Protect your identity

Fraudsters try to find your details anywhere online and even in your rubbish.

Learn how to stop them from stealing your identity.


Identity (ID) theft

You need to protect your ID. If stolen, fraudsters can use it to:

  • Control your bank account.
  • Move or spend your money.
  • Use your name to apply for loans and other finance. 
  • Move stolen money through your account.

There are a number of warning signs that can help you to spot if your ID has been stolen.

Warning signs of identity theft

Odd payments

Always keep track of your payments, so we can protect your account.

If you don’t recognise a payment in or out of your bank or credit card account, contact us right away.

If your identity is stolen, take immediate action to reduce any damage or loss.

Unexpected post

Fraudsters can use your name and address to apply for things like credit cards. If you get a card unexpectedly, contact the company who sent it immediately.

For help with stolen letters or to re-direct your post, contact Royal Mail.

Credit problems

Check your credit history to make sure there are no odd entries.

If you believe your credit score is good, but you can’t get credit, your ID may have been stolen.

Discover your credit score with our free credit check. It also tells you what you’re doing well and what you could improve.

Calls about debt

If fraudsters use your ID to buy things, debt collectors or companies may call about money you owe.

How to protect your details

Who do you trust online?

Fraudsters create genuine looking social media profiles and use online groups and communities.

Be careful who you chat with or trust online, as they may be trying to steal your details or sell you something that doesn’t exist.

Always check that a seller is genuine before you buy anything online. 

Discover how to buy online safely

Share with care

Think carefully about what you put online and who you share it with.

Details like your name, address and date of birth may help a fraudster, so keep them private.

Do you know what other people share about you online? Your friends, family and followers might post things that could be used for a scam. So, make sure you know what they share.

Your social media privacy settings let you choose who can see your posts. 

Create a separate account for your professional life and always follow a platform’s safety advice.

Are you too quick to click?

Fraudsters use emails, texts and social media to send fake links and attachments.

Always check a message is genuine before you click a link or download anything. This will help you to avoid scams, fake websites and computer viruses.

Call a sender to confirm they sent a message. Use a phone number you trust, not one from an email, text or social media message.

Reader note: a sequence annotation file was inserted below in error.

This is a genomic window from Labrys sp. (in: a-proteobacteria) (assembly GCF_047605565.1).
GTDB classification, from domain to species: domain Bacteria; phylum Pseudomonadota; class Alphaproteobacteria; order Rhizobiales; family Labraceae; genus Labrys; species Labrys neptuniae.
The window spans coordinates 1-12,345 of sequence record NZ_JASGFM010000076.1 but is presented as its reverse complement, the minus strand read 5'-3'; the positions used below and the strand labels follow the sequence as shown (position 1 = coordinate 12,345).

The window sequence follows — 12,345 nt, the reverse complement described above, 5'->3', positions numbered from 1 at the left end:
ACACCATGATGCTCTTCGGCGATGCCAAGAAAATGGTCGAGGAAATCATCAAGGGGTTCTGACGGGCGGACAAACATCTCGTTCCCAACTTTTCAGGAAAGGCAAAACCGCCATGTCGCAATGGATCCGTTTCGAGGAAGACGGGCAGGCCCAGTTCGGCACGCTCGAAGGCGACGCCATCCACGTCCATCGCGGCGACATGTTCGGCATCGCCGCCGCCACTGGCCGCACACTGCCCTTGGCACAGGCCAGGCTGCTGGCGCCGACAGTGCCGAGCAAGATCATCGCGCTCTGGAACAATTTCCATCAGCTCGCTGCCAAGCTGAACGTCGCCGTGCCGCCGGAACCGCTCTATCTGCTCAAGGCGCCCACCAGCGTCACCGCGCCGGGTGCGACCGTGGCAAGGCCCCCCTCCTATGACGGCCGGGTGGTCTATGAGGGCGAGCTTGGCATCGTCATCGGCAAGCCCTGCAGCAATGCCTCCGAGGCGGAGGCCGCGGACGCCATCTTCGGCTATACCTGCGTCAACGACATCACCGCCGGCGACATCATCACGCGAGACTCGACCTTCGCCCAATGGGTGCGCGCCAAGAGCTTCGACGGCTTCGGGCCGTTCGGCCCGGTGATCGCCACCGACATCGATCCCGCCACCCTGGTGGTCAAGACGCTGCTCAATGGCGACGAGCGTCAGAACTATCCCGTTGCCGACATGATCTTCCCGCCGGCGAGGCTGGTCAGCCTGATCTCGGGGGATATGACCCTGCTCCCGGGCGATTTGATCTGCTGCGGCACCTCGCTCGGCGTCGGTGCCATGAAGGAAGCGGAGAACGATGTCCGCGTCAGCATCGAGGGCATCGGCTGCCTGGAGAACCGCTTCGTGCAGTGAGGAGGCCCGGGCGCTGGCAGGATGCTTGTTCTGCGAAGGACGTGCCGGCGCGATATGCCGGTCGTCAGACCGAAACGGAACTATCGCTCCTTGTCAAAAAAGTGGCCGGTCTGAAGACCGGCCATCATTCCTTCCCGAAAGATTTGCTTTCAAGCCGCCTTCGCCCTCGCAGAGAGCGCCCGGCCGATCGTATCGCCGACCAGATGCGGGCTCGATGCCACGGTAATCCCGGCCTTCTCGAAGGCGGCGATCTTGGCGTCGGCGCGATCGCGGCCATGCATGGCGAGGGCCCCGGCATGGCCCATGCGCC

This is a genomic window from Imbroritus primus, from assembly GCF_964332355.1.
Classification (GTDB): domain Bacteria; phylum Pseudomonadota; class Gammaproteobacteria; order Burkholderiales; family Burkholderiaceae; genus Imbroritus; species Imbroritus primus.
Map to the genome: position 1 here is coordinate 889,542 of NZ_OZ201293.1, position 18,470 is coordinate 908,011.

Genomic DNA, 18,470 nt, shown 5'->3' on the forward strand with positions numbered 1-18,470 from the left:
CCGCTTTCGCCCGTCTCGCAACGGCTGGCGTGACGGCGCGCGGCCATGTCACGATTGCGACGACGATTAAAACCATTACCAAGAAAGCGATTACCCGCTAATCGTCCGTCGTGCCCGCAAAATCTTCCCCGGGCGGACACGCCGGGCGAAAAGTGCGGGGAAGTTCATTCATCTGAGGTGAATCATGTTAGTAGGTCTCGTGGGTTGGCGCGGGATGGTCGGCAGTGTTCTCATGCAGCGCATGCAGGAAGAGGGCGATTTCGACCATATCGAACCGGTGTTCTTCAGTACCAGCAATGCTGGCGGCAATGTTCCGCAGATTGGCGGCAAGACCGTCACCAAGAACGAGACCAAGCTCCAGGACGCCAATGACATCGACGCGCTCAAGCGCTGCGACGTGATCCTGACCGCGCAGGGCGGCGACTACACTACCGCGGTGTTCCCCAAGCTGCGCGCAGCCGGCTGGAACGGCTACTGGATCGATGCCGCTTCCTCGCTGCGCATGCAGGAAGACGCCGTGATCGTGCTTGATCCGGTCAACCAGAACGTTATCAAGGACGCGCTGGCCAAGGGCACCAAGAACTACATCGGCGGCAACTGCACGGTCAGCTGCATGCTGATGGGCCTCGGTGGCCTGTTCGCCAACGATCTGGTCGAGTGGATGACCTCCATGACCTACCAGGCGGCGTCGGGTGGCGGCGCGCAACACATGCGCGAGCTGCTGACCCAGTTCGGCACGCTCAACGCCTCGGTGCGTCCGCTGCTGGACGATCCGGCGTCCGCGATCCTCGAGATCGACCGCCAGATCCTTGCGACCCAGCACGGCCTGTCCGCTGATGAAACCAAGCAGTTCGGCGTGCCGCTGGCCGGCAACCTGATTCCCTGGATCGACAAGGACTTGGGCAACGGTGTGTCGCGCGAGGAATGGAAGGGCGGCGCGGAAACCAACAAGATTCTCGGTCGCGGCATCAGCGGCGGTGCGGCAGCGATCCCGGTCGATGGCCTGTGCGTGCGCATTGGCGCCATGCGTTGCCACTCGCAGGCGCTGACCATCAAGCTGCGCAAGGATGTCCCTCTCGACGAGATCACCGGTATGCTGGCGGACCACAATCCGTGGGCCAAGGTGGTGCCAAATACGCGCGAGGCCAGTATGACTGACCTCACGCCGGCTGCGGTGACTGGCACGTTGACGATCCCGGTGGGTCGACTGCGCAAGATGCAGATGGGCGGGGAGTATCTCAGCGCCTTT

On your mobile device, tap an email address to see the full address. With a computer, hover your mouse cursor over it. Always check that the email address matches the sender’s name.

It’s safer to type a link into the browser bar at the top of your screen than clicking on one.

If a website address starts with https:// and has a closed padlock image, you know the connection is secure. But a site could still be fake. Search online to use a free email, link or website checker.

Other ways fraudsters steal and use your details

  • To discover if your details have been stolen from a website, use a free online service such as Have I Been Pwned.

    If fraudsters have your details, change your passwords and security questions for the site and any other sites where you use the same information.

  • If you enter a fake online quiz or competition, fraudsters can use your answers or personal details to guess your passwords.

    Make sure it’s genuine first. Avoid using your main email address and never enter your banking details or other private information.

    Be careful if it wants you to sign in to your social media account, as this can give away some of your details.

    Never trust anyone who wants you to pay for a prize they say you’ve won.

  • Fraudsters need your details to understand who you are. It can help them to target and trick you in a scam, for example, to:

    • Win your trust on a scam call.
    • Build a tempting investment scam.
    • Create a dating profile that sets you up for a romance scam.

    Fraudsters look for letters and receipts that have your personal or banking details. Instead of throwing them away, you should store them securely or destroy them.

    Get your bank account, credit card and loan statements online. Find out how to go paper-free.

Help from other organisations

Register with CIFAS

CIFAS can prevent fraudsters from using your name to apply for products or services.

Visit CIFAS website

Police Scotland

To report a scam, contact Police Scotland on 101.

Contact Police Scotland

Learn about other scams and how to protect yourself

Learn about the latest scams

Fraudsters are always looking for new ways to try to steal your details and money. Discover which scams are common right now.

Go to latest scams

Have you been targeted by fraudsters?

Contact us right away if you think you've been scammed. We can then guide you on what to do next.

Contact us now

Stay scam safe

Discover how to spot and avoid scams, and how to report fraud.

Protect yourself from fraud

Stay scam safe

Discover how to spot and avoid scams, and how to report fraud.

Protect yourself from fraud